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Know The Signs Of Childhood Asthma
Asthma is one of many conditions for which no cure exists. While the condition can be managed and plenty of people can live a full life regardless of the respiratory condition, a positive outcome is only possible with proactive medical care. While adults can easily explain asthma symptoms to physicians, children might not be able to easily explain some of the stereotypical signs and symptoms to parents or a caregiver. So, parents need to be aware of the common signs that a child might have asthma.
1. Shortness of breath
Alone, shortness of breath isn’t an automatic indicator that a child has asthma. However, when viewed in conjunction with some of the other symptoms listed, asthma can be a likely diagnosis. If parents notice that a child is frequently short of breath for no obvious reason, such as a child just finishing running and playing, a trip to the doctor may be in order. A severe case of shortness of breath should be treated at an emergency room.
2. Wheezing sounds and persistent coughs
An occasional stuffy nose can lead to some noisy breathing. But wheezing associated with asthma is distinctive. With asthma, the wheezing can sound anywhere from a high-pitched soft whine to a whistling noise. The sound is most audible when a child exhales. While occasional coughing is normal, a persistent cough can be a sign of respiratory problems. If a child struggles with a persistent cough, especially after recovering from a respiratory illness like a cold or the flu, asthma may be the culprit. Likewise, frequent coughing spells during play and exercise can also be an indicator of asthma.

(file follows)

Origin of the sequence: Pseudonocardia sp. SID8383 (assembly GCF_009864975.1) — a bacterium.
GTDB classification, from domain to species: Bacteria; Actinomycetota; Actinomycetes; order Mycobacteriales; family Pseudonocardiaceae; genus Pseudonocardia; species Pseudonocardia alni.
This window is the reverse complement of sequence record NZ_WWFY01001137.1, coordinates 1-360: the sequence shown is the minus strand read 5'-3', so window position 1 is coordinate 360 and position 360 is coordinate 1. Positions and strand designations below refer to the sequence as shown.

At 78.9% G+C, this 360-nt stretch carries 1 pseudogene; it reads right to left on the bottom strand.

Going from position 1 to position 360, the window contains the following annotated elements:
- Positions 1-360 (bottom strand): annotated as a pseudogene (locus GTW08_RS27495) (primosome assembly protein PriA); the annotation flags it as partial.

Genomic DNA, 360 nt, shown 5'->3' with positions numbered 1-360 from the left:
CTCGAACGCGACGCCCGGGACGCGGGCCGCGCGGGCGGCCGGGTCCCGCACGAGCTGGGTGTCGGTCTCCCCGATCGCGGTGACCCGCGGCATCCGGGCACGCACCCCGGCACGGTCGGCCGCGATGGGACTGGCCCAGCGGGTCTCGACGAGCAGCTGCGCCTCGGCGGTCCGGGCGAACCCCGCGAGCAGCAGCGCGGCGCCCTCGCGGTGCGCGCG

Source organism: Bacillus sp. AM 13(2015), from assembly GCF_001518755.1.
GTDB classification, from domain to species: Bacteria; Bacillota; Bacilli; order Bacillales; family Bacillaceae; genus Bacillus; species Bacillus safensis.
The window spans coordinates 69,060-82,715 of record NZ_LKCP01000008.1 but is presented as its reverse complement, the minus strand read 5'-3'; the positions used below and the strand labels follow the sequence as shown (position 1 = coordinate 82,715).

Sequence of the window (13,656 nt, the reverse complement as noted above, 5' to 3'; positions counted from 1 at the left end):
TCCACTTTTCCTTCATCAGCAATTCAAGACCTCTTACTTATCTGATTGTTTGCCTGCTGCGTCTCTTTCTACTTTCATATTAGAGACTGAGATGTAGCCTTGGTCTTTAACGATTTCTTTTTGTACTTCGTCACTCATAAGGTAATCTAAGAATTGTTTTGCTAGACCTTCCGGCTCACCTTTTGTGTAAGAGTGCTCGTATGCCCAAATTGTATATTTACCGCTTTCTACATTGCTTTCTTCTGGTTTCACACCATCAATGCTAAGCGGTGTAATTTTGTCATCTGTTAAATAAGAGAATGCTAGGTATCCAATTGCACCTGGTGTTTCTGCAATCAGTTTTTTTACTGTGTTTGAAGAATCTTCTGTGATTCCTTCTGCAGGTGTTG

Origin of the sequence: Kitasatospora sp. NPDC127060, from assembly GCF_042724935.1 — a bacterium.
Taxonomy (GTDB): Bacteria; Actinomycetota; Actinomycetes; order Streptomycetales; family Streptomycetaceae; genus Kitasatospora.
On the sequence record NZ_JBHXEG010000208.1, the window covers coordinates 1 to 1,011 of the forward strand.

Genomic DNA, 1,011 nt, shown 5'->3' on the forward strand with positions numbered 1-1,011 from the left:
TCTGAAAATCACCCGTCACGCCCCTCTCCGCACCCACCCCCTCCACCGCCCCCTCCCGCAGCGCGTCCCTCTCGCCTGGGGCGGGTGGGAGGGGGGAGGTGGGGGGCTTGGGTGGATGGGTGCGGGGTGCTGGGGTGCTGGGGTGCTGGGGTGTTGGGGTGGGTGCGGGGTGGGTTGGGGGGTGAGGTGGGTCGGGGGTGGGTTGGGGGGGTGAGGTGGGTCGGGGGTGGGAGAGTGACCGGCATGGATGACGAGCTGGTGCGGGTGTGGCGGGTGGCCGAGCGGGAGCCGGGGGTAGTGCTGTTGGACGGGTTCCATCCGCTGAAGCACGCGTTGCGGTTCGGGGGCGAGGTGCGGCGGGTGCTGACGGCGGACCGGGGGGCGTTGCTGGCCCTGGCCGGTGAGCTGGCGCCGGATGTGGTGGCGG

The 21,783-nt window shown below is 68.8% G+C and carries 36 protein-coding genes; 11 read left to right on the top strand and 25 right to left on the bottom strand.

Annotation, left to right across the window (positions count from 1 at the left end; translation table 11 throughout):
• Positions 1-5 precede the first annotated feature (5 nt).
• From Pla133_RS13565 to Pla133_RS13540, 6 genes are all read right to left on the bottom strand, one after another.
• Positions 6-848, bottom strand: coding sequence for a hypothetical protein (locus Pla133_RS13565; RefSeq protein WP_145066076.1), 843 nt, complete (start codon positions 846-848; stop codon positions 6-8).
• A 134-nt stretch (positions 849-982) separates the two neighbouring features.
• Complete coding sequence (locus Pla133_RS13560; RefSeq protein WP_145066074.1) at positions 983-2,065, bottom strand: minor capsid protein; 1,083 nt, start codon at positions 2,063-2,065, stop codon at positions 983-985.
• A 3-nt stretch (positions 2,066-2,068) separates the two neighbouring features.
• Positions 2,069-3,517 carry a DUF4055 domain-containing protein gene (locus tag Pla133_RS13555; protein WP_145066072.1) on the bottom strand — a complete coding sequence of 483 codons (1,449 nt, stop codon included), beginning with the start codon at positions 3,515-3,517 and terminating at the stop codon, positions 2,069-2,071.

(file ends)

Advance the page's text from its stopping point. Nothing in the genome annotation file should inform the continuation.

3. Low energy
Not being able to breathe properly makes everyday tasks harder. Children struggling with breathing problems may exhibit low energy or lethargy. Asthma often is worse at night and can impact sleep. Unsurprisingly, poor sleep can lead to low energy or difficulty focusing during the day. Also, difficulty sleeping at night can serve as an indication that a child is struggling with asthma. Persistent fatigue, coupled with the other symptoms mentioned, is a strong indication that a child may be struggling with asthma.
4. Tightness of the chest
Chest tightness is one of the most common symptoms associated with asthma across all age groups. Younger children might not properly explain the feeling and may instead mention feeling funny or hurting in the chest. Coupled with shortness of breath, labored breathing, or frequent coughing fits, parents should speak with a physician to have a child properly diagnosed with asthma.
Learning to manage asthma
For some people, asthma requires consistent medication and awareness of potential triggers that might lead to an asthma attack. For others, asthma only requires the occasional use of an inhaler for rare flare-ups. But to get to a point where asthma is well-controlled, parents need to be proactive about speaking to a pediatrician if a child presents with any of the symptoms associated with the disease.